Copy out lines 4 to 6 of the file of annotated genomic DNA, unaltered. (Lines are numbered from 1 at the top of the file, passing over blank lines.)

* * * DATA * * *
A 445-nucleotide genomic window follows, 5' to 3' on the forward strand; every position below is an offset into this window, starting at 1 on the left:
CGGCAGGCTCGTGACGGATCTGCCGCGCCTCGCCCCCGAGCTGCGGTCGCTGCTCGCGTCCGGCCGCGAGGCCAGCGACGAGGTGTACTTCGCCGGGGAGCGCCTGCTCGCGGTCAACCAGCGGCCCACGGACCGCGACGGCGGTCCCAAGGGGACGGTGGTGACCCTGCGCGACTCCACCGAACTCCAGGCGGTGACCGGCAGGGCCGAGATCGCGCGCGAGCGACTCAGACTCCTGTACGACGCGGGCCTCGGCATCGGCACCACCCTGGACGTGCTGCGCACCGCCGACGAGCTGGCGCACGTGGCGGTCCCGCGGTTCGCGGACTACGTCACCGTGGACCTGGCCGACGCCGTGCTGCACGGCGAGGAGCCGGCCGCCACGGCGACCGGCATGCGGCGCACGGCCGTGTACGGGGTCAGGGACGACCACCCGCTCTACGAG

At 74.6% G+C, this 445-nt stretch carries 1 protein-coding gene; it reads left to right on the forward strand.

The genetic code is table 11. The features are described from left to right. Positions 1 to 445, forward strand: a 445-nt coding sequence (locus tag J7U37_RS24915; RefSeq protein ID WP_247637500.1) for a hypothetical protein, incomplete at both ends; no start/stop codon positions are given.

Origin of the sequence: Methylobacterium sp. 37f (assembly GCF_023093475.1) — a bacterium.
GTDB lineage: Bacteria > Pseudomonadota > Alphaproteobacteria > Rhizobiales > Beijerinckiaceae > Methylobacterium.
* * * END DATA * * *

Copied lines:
The genetic code is table 11. The features are described from left to right. Positions 1 to 445, forward strand: a 445-nt coding sequence (locus tag J7U37_RS24915; RefSeq protein ID WP_247637500.1) for a hypothetical protein, incomplete at both ends; no start/stop codon positions are given.

Origin of the sequence: Methylobacterium sp. 37f (assembly GCF_023093475.1) — a bacterium.
GTDB lineage: Bacteria > Pseudomonadota > Alphaproteobacteria > Rhizobiales > Beijerinckiaceae > Methylobacterium.